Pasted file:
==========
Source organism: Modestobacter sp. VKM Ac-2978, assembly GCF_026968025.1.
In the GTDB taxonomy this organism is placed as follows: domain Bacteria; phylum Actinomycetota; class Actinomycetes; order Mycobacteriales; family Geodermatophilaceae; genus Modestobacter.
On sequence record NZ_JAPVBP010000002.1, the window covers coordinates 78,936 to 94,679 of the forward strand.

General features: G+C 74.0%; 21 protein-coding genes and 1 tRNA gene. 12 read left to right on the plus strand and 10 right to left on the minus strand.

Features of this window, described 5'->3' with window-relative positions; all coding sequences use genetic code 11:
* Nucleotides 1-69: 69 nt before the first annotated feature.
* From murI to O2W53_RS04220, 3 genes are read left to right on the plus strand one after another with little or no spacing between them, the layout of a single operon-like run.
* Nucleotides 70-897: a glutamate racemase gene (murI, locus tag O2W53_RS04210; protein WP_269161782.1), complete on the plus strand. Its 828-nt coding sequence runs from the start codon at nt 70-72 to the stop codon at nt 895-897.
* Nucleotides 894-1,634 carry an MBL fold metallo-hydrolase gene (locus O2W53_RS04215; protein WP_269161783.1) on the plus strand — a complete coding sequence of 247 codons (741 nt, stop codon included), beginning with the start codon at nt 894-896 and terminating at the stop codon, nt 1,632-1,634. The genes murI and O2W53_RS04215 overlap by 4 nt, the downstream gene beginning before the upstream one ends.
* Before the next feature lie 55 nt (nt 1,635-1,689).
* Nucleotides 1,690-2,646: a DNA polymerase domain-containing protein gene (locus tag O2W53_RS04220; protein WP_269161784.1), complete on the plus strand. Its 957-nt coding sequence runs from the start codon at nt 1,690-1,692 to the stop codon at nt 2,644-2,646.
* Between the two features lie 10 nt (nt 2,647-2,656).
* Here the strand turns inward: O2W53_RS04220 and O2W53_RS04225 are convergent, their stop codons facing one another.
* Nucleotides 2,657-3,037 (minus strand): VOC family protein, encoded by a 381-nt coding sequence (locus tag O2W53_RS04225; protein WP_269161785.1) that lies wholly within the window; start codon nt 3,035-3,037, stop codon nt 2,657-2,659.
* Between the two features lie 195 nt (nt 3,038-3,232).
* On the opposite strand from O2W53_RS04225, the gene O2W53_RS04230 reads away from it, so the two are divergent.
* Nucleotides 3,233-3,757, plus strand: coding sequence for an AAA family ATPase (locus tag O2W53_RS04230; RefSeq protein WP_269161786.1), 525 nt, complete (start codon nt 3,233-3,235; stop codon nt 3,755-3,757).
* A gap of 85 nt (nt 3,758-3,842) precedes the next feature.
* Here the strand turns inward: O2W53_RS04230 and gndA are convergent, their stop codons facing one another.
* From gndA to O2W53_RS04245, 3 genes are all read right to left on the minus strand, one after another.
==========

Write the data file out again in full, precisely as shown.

Source organism: Modestobacter sp. VKM Ac-2978, assembly GCF_026968025.1.
In the GTDB taxonomy this organism is placed as follows: domain Bacteria; phylum Actinomycetota; class Actinomycetes; order Mycobacteriales; family Geodermatophilaceae; genus Modestobacter.
On sequence record NZ_JAPVBP010000002.1, the window covers coordinates 78,936 to 94,679 of the forward strand.

General features: G+C 74.0%; 21 protein-coding genes and 1 tRNA gene. 12 read left to right on the plus strand and 10 right to left on the minus strand.

Features of this window, described 5'->3' with window-relative positions; all coding sequences use genetic code 11:
* Nucleotides 1-69: 69 nt before the first annotated feature.
* From murI to O2W53_RS04220, 3 genes are read left to right on the plus strand one after another with little or no spacing between them, the layout of a single operon-like run.
* Nucleotides 70-897: a glutamate racemase gene (murI, locus tag O2W53_RS04210; protein WP_269161782.1), complete on the plus strand. Its 828-nt coding sequence runs from the start codon at nt 70-72 to the stop codon at nt 895-897.
* Nucleotides 894-1,634 carry an MBL fold metallo-hydrolase gene (locus O2W53_RS04215; protein WP_269161783.1) on the plus strand — a complete coding sequence of 247 codons (741 nt, stop codon included), beginning with the start codon at nt 894-896 and terminating at the stop codon, nt 1,632-1,634. The genes murI and O2W53_RS04215 overlap by 4 nt, the downstream gene beginning before the upstream one ends.
* Before the next feature lie 55 nt (nt 1,635-1,689).
* Nucleotides 1,690-2,646: a DNA polymerase domain-containing protein gene (locus tag O2W53_RS04220; protein WP_269161784.1), complete on the plus strand. Its 957-nt coding sequence runs from the start codon at nt 1,690-1,692 to the stop codon at nt 2,644-2,646.
* Between the two features lie 10 nt (nt 2,647-2,656).
* Here the strand turns inward: O2W53_RS04220 and O2W53_RS04225 are convergent, their stop codons facing one another.
* Nucleotides 2,657-3,037 (minus strand): VOC family protein, encoded by a 381-nt coding sequence (locus tag O2W53_RS04225; protein WP_269161785.1) that lies wholly within the window; start codon nt 3,035-3,037, stop codon nt 2,657-2,659.
* Between the two features lie 195 nt (nt 3,038-3,232).
* On the opposite strand from O2W53_RS04225, the gene O2W53_RS04230 reads away from it, so the two are divergent.
* Nucleotides 3,233-3,757, plus strand: coding sequence for an AAA family ATPase (locus tag O2W53_RS04230; RefSeq protein WP_269161786.1), 525 nt, complete (start codon nt 3,233-3,235; stop codon nt 3,755-3,757).
* A gap of 85 nt (nt 3,758-3,842) precedes the next feature.
* Here the strand turns inward: O2W53_RS04230 and gndA are convergent, their stop codons facing one another.
* From gndA to O2W53_RS04245, 3 genes are all read right to left on the minus strand, one after another.